Summer of ’69

Summer of ‘69 by Elin Hilderbrand follows the Levin family through the summer of 1969. America is changing. Nixon is newly in office, the Vietnam war continues, Woodstock is happening, the Apollo 11 mission is about to launch, the Civil Rights movement has been underway and women’s liberation has just begun.

The family goes to Nantucket to spend the summer with their grandmother Exalta at her estate. Kate, Exalta’s daughter is devastated when her son Tiger at 19, is drafted to Vietnam and starts drinking to cope. Blair the eldest daughter at 24, is newly married and learns she pregnant with a husband who is working tirelessly on the Apollo mission and no longer has time for her. He wants his wife at home maintaining the household and now she suspects he may be having an affair after giving up all of her passions to be with him. Kirby, now 21 and on college break, decides to move to Martha’s Vineyard and continue her activism and progressivism. She gets a job for the summer at the Shiretown Inn with her best friend Mary Jo Kopechne and learns the Senator may be coming to town. Jessie is the youngest at 13 and the only child from Kate’s second and current marriage to David. At a time where she’s conflicted between hanging on to her childhood and becoming a woman, the summer of 1969 brings changes that threaten to blow the Levin’s world apart...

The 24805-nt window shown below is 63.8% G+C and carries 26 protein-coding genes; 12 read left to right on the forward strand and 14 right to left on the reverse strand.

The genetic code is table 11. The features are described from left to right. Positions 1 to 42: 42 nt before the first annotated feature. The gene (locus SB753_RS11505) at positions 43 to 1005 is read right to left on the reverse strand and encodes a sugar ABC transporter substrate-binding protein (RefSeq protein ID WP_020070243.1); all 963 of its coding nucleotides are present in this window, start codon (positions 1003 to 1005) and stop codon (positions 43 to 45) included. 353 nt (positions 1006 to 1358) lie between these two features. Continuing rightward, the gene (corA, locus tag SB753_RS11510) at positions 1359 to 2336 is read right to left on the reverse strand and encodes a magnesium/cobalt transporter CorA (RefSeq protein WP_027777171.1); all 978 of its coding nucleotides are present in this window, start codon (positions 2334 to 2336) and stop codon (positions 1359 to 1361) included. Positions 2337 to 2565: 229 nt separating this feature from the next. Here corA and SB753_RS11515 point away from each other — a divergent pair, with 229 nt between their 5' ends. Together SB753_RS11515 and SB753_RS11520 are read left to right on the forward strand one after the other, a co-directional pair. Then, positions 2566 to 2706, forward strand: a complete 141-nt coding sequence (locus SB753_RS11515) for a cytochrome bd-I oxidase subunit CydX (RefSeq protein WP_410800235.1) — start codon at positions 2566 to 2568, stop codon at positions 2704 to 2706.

I LOVED this book. It was so well done and expertly weaved together so many events from American history during a time when the country was experiencing radical change. As a MA native I especially loved all the local references as the entire book felt like it was right in my back yard (I’m typing this from Cape Cod as we speak.) It alternatives POV between the mother and all of the children as you understand what each of them is truly going through at an unprecedented time. For lover’s of historical fiction Hilderbrand knocks it out of the park in this one, which is out NOW!!

Thanks to Little Brown for a copy of this book to review! All opinions are my own!

Book Rating: ☕️☕️☕️☕️☕️

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